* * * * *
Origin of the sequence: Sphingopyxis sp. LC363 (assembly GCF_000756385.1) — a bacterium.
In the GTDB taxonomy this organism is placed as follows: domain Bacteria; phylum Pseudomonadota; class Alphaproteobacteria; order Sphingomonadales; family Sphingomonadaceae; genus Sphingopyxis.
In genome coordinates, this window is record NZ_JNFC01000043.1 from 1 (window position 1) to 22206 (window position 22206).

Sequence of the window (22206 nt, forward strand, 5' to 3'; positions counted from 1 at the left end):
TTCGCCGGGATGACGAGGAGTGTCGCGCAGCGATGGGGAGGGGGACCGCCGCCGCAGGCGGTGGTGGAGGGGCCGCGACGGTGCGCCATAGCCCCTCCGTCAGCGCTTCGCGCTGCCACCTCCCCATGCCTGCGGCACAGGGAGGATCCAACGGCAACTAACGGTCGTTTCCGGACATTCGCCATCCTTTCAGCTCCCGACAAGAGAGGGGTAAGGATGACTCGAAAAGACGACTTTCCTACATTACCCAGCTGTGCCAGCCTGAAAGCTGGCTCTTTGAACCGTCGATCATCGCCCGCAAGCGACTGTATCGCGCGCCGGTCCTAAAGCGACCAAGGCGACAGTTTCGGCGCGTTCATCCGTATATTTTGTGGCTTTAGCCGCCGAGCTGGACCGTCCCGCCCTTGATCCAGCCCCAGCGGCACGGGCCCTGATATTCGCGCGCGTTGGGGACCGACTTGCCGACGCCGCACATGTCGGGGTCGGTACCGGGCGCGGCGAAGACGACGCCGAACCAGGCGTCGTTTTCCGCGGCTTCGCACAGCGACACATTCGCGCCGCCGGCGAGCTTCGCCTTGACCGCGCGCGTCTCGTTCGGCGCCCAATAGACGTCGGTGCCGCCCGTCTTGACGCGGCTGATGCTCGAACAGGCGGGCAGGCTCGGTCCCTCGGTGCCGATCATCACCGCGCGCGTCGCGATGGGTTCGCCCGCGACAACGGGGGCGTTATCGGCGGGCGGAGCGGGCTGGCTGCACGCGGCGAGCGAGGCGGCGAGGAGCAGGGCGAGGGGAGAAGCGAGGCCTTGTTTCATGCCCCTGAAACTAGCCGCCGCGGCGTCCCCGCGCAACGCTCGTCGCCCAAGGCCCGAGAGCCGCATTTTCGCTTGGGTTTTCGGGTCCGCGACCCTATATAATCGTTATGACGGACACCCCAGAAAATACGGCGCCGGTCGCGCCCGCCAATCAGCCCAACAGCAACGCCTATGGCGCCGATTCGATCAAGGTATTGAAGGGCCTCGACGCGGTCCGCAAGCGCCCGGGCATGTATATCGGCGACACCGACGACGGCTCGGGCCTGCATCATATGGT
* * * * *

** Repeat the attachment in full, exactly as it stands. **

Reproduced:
Origin of the sequence: Sphingopyxis sp. LC363 (assembly GCF_000756385.1) — a bacterium.
In the GTDB taxonomy this organism is placed as follows: domain Bacteria; phylum Pseudomonadota; class Alphaproteobacteria; order Sphingomonadales; family Sphingomonadaceae; genus Sphingopyxis.
In genome coordinates, this window is record NZ_JNFC01000043.1 from 1 (window position 1) to 22206 (window position 22206).

Sequence of the window (22206 nt, forward strand, 5' to 3'; positions counted from 1 at the left end):
TTCGCCGGGATGACGAGGAGTGTCGCGCAGCGATGGGGAGGGGGACCGCCGCCGCAGGCGGTGGTGGAGGGGCCGCGACGGTGCGCCATAGCCCCTCCGTCAGCGCTTCGCGCTGCCACCTCCCCATGCCTGCGGCACAGGGAGGATCCAACGGCAACTAACGGTCGTTTCCGGACATTCGCCATCCTTTCAGCTCCCGACAAGAGAGGGGTAAGGATGACTCGAAAAGACGACTTTCCTACATTACCCAGCTGTGCCAGCCTGAAAGCTGGCTCTTTGAACCGTCGATCATCGCCCGCAAGCGACTGTATCGCGCGCCGGTCCTAAAGCGACCAAGGCGACAGTTTCGGCGCGTTCATCCGTATATTTTGTGGCTTTAGCCGCCGAGCTGGACCGTCCCGCCCTTGATCCAGCCCCAGCGGCACGGGCCCTGATATTCGCGCGCGTTGGGGACCGACTTGCCGACGCCGCACATGTCGGGGTCGGTACCGGGCGCGGCGAAGACGACGCCGAACCAGGCGTCGTTTTCCGCGGCTTCGCACAGCGACACATTCGCGCCGCCGGCGAGCTTCGCCTTGACCGCGCGCGTCTCGTTCGGCGCCCAATAGACGTCGGTGCCGCCCGTCTTGACGCGGCTGATGCTCGAACAGGCGGGCAGGCTCGGTCCCTCGGTGCCGATCATCACCGCGCGCGTCGCGATGGGTTCGCCCGCGACAACGGGGGCGTTATCGGCGGGCGGAGCGGGCTGGCTGCACGCGGCGAGCGAGGCGGCGAGGAGCAGGGCGAGGGGAGAAGCGAGGCCTTGTTTCATGCCCCTGAAACTAGCCGCCGCGGCGTCCCCGCGCAACGCTCGTCGCCCAAGGCCCGAGAGCCGCATTTTCGCTTGGGTTTTCGGGTCCGCGACCCTATATAATCGTTATGACGGACACCCCAGAAAATACGGCGCCGGTCGCGCCCGCCAATCAGCCCAACAGCAACGCCTATGGCGCCGATTCGATCAAGGTATTGAAGGGCCTCGACGCGGTCCGCAAGCGCCCGGGCATGTATATCGGCGACACCGACGACGGCTCGGGCCTGCATCATATGGT